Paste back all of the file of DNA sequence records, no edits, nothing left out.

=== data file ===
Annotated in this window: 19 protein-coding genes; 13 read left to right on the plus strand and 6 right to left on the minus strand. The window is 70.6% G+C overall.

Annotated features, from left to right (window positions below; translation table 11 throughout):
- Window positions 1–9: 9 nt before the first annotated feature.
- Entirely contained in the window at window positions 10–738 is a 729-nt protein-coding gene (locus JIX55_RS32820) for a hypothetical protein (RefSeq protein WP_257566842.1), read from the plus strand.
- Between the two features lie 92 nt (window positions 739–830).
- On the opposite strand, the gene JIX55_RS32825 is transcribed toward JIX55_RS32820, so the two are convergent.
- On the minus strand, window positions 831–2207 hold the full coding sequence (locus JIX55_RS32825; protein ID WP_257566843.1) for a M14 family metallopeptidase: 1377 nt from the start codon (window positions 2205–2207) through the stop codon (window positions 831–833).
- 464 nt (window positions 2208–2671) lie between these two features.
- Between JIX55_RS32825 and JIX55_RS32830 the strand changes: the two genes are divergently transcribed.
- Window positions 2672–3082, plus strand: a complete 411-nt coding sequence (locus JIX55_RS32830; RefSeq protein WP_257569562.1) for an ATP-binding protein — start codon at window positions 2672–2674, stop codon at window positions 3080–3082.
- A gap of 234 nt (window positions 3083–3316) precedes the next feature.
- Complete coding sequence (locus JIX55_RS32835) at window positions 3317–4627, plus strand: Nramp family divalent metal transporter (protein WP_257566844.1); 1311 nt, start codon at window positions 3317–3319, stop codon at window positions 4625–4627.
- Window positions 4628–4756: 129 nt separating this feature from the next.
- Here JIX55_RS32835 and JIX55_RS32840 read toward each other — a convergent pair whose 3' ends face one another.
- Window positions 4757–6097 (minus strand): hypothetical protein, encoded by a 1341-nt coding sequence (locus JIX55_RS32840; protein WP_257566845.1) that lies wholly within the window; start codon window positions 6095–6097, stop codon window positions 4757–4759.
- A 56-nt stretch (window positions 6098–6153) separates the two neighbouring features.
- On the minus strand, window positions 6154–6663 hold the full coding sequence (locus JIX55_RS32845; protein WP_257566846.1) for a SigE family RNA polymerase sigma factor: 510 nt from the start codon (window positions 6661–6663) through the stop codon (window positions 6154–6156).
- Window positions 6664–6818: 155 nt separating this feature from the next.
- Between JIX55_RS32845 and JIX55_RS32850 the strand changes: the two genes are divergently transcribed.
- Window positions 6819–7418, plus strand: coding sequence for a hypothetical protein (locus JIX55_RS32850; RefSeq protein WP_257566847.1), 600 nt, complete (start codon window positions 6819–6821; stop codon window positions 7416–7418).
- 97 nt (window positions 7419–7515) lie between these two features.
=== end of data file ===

Annotated in this window: 19 protein-coding genes; 13 read left to right on the plus strand and 6 right to left on the minus strand. The window is 70.6% G+C overall.

Annotated features, from left to right (window positions below; translation table 11 throughout):
- Window positions 1–9: 9 nt before the first annotated feature.
- Entirely contained in the window at window positions 10–738 is a 729-nt protein-coding gene (locus JIX55_RS32820) for a hypothetical protein (RefSeq protein WP_257566842.1), read from the plus strand.
- Between the two features lie 92 nt (window positions 739–830).
- On the opposite strand, the gene JIX55_RS32825 is transcribed toward JIX55_RS32820, so the two are convergent.
- On the minus strand, window positions 831–2207 hold the full coding sequence (locus JIX55_RS32825; protein ID WP_257566843.1) for a M14 family metallopeptidase: 1377 nt from the start codon (window positions 2205–2207) through the stop codon (window positions 831–833).
- 464 nt (window positions 2208–2671) lie between these two features.
- Between JIX55_RS32825 and JIX55_RS32830 the strand changes: the two genes are divergently transcribed.
- Window positions 2672–3082, plus strand: a complete 411-nt coding sequence (locus JIX55_RS32830; RefSeq protein WP_257569562.1) for an ATP-binding protein — start codon at window positions 2672–2674, stop codon at window positions 3080–3082.
- A gap of 234 nt (window positions 3083–3316) precedes the next feature.
- Complete coding sequence (locus JIX55_RS32835) at window positions 3317–4627, plus strand: Nramp family divalent metal transporter (protein WP_257566844.1); 1311 nt, start codon at window positions 3317–3319, stop codon at window positions 4625–4627.
- Window positions 4628–4756: 129 nt separating this feature from the next.
- Here JIX55_RS32835 and JIX55_RS32840 read toward each other — a convergent pair whose 3' ends face one another.
- Window positions 4757–6097 (minus strand): hypothetical protein, encoded by a 1341-nt coding sequence (locus JIX55_RS32840; protein WP_257566845.1) that lies wholly within the window; start codon window positions 6095–6097, stop codon window positions 4757–4759.
- A 56-nt stretch (window positions 6098–6153) separates the two neighbouring features.
- On the minus strand, window positions 6154–6663 hold the full coding sequence (locus JIX55_RS32845; protein WP_257566846.1) for a SigE family RNA polymerase sigma factor: 510 nt from the start codon (window positions 6661–6663) through the stop codon (window positions 6154–6156).
- Window positions 6664–6818: 155 nt separating this feature from the next.
- Between JIX55_RS32845 and JIX55_RS32850 the strand changes: the two genes are divergently transcribed.
- Window positions 6819–7418, plus strand: coding sequence for a hypothetical protein (locus JIX55_RS32850; RefSeq protein WP_257566847.1), 600 nt, complete (start codon window positions 6819–6821; stop codon window positions 7416–7418).
- 97 nt (window positions 7419–7515) lie between these two features.